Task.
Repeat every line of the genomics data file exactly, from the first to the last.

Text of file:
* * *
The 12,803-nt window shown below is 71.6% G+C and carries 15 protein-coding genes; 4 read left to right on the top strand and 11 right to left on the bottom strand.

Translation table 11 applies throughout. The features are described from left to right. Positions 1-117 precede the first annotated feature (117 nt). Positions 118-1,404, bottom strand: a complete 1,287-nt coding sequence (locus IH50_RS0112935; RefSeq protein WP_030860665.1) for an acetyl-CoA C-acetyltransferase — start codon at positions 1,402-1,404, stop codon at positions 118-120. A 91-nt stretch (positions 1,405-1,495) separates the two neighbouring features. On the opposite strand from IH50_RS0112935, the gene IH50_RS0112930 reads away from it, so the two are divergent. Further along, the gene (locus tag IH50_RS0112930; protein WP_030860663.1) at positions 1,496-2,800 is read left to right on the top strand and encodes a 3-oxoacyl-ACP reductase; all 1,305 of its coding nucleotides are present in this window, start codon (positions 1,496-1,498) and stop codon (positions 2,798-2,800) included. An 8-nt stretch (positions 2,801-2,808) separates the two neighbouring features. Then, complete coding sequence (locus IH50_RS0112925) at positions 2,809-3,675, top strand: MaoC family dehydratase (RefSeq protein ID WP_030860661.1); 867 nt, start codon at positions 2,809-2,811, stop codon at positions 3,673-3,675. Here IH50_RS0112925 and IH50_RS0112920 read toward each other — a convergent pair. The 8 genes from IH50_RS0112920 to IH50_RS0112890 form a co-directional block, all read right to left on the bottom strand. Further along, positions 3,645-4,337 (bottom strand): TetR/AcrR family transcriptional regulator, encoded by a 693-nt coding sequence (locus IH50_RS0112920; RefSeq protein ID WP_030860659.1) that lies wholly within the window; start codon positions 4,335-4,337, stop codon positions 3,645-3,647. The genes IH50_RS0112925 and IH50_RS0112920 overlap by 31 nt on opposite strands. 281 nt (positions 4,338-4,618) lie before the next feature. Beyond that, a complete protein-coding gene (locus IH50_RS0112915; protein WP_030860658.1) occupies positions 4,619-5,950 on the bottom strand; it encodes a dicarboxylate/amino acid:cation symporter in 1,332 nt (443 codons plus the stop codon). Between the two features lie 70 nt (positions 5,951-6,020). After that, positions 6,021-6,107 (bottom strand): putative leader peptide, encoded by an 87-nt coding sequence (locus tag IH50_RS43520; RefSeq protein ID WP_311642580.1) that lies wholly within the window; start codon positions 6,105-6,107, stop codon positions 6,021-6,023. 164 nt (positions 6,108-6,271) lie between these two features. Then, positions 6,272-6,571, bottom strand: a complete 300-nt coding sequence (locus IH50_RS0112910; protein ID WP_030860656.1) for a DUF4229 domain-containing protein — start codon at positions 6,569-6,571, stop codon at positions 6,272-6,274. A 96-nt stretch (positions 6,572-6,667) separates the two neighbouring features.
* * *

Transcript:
The 12,803-nt window shown below is 71.6% G+C and carries 15 protein-coding genes; 4 read left to right on the top strand and 11 right to left on the bottom strand.

Translation table 11 applies throughout. The features are described from left to right. Positions 1-117 precede the first annotated feature (117 nt). Positions 118-1,404, bottom strand: a complete 1,287-nt coding sequence (locus IH50_RS0112935; RefSeq protein WP_030860665.1) for an acetyl-CoA C-acetyltransferase — start codon at positions 1,402-1,404, stop codon at positions 118-120. A 91-nt stretch (positions 1,405-1,495) separates the two neighbouring features. On the opposite strand from IH50_RS0112935, the gene IH50_RS0112930 reads away from it, so the two are divergent. Further along, the gene (locus tag IH50_RS0112930; protein WP_030860663.1) at positions 1,496-2,800 is read left to right on the top strand and encodes a 3-oxoacyl-ACP reductase; all 1,305 of its coding nucleotides are present in this window, start codon (positions 1,496-1,498) and stop codon (positions 2,798-2,800) included. An 8-nt stretch (positions 2,801-2,808) separates the two neighbouring features. Then, complete coding sequence (locus IH50_RS0112925) at positions 2,809-3,675, top strand: MaoC family dehydratase (RefSeq protein ID WP_030860661.1); 867 nt, start codon at positions 2,809-2,811, stop codon at positions 3,673-3,675. Here IH50_RS0112925 and IH50_RS0112920 read toward each other — a convergent pair. The 8 genes from IH50_RS0112920 to IH50_RS0112890 form a co-directional block, all read right to left on the bottom strand. Further along, positions 3,645-4,337 (bottom strand): TetR/AcrR family transcriptional regulator, encoded by a 693-nt coding sequence (locus IH50_RS0112920; RefSeq protein ID WP_030860659.1) that lies wholly within the window; start codon positions 4,335-4,337, stop codon positions 3,645-3,647. The genes IH50_RS0112925 and IH50_RS0112920 overlap by 31 nt on opposite strands. 281 nt (positions 4,338-4,618) lie before the next feature. Beyond that, a complete protein-coding gene (locus IH50_RS0112915; protein WP_030860658.1) occupies positions 4,619-5,950 on the bottom strand; it encodes a dicarboxylate/amino acid:cation symporter in 1,332 nt (443 codons plus the stop codon). Between the two features lie 70 nt (positions 5,951-6,020). After that, positions 6,021-6,107 (bottom strand): putative leader peptide, encoded by an 87-nt coding sequence (locus tag IH50_RS43520; RefSeq protein ID WP_311642580.1) that lies wholly within the window; start codon positions 6,105-6,107, stop codon positions 6,021-6,023. 164 nt (positions 6,108-6,271) lie between these two features. Then, positions 6,272-6,571, bottom strand: a complete 300-nt coding sequence (locus IH50_RS0112910; protein ID WP_030860656.1) for a DUF4229 domain-containing protein — start codon at positions 6,569-6,571, stop codon at positions 6,272-6,274. A 96-nt stretch (positions 6,572-6,667) separates the two neighbouring features.